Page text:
The late appearance of the fork explains why so few of them feature among archaeological finds in Den Bosch. One rare example is a silver fork from the 18th century, at which point such objects were still a new phenomenon on the table. The fact that few forks have been found also reflects changes in the way refuse was dealt with from the 17th century onwards, when cesspools containing household waste gradually disappeared. This has reduced archaeologists’ insight into later forms of cutlery, including the fork.
Despite the important role that knives had played at table for centuries, they were not included in the first cutlery sets offered for sale in special boxes or cases. ‘Dutch cutlery sets from before the Second World War don’t actually contain knives’, the former chef and cutlery collector IJf van Lieshout says. ‘When receiving guests, a special set was placed on the table, consisting of a large knife and fork, which were used to cut the meat at the table.’ According to Van Lieshout, this was because the meat was now carved in the kitchen. After the Second World War, separate sets of knives were offered for sale to supplement the older cutlery sets.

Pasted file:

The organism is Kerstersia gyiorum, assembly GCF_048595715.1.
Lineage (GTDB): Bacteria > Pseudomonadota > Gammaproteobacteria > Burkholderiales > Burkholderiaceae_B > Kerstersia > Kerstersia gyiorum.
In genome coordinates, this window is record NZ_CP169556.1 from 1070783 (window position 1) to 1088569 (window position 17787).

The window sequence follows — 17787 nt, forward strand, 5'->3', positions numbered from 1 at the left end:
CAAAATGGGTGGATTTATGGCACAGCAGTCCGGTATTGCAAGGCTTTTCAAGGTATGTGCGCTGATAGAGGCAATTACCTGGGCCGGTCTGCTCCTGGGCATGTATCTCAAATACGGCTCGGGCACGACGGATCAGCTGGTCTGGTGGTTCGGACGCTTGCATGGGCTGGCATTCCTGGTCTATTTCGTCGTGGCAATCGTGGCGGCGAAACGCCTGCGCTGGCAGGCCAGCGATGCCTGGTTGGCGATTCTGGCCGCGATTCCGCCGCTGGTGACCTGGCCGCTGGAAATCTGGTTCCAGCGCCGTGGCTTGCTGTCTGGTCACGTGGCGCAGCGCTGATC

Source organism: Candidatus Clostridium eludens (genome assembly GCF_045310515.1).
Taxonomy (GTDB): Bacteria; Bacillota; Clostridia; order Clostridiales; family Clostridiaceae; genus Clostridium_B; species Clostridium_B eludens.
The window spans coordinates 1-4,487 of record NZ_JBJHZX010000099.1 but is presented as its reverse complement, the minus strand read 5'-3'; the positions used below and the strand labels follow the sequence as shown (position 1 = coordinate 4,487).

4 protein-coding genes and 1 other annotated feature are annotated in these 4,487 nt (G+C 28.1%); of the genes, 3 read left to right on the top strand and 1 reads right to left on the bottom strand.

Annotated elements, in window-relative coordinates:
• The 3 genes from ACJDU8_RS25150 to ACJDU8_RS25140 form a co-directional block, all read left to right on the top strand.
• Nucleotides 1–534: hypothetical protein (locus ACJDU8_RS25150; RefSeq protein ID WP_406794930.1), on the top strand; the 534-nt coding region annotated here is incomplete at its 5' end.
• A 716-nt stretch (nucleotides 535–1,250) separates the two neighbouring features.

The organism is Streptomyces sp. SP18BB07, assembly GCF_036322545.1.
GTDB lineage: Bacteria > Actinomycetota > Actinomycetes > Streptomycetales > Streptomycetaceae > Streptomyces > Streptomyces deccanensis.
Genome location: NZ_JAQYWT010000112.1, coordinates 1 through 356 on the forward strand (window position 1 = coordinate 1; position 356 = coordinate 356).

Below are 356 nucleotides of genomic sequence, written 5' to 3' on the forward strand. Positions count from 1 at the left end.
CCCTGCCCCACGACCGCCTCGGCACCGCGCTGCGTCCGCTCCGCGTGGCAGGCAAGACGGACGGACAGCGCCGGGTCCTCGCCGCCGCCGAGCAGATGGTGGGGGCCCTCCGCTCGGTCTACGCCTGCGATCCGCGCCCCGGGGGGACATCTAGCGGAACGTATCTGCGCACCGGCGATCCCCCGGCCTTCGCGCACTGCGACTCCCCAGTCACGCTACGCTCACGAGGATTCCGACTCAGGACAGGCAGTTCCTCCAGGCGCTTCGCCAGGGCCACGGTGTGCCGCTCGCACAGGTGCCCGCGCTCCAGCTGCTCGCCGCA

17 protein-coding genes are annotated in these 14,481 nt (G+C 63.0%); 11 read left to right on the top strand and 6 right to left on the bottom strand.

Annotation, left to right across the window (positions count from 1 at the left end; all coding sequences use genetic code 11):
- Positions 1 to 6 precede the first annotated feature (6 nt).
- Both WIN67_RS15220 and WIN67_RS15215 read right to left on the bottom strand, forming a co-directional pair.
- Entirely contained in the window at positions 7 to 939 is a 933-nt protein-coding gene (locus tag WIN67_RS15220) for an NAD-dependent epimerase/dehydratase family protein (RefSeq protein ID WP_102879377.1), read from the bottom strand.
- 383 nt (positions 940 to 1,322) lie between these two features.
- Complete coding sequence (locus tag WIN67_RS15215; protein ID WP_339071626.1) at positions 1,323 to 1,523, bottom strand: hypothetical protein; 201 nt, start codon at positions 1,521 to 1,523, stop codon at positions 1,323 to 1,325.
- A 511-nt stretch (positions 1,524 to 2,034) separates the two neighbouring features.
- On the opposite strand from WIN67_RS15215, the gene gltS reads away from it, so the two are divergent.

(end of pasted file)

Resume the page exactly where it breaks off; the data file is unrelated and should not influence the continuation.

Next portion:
Another explanation is also offered, however, for the lack of knives in such sets for so many years. According to the cutlery collector Saskia, wealthy townspeople presented their guests with a cutlery set consisting of silver spoons and forks. Knives were not included because silver does not lend itself to the manufacture of sharp knives.
Tossed out with the garbage
Van Lieshout sells cutlery via his website to help fund his passion for collecting. He has noticed that visitors to the site are mainly looking for things that will match an old set of cutlery that they were given by or inherited from their parents, for instance. ‘Cutlery sets were a standard wedding gift in the 1950s and 60s, but those are now wearing out or need replenishing’, he explains. Silver cutlery, Van Lieshout continues, is almost never used any more. ‘People got lazier and opted for dishwasher-proof stainless steel.’ The orders placed on his site suggest that we mostly break out the silverware on special occasions such as Christmas. Sales then increase in the days that follow, ‘which tells me something has got tossed out with the garbage’. Carelessness of that kind is timeless and archaeologists are grateful for it, as it has yielded a great many finds that shed light on the development of cutlery.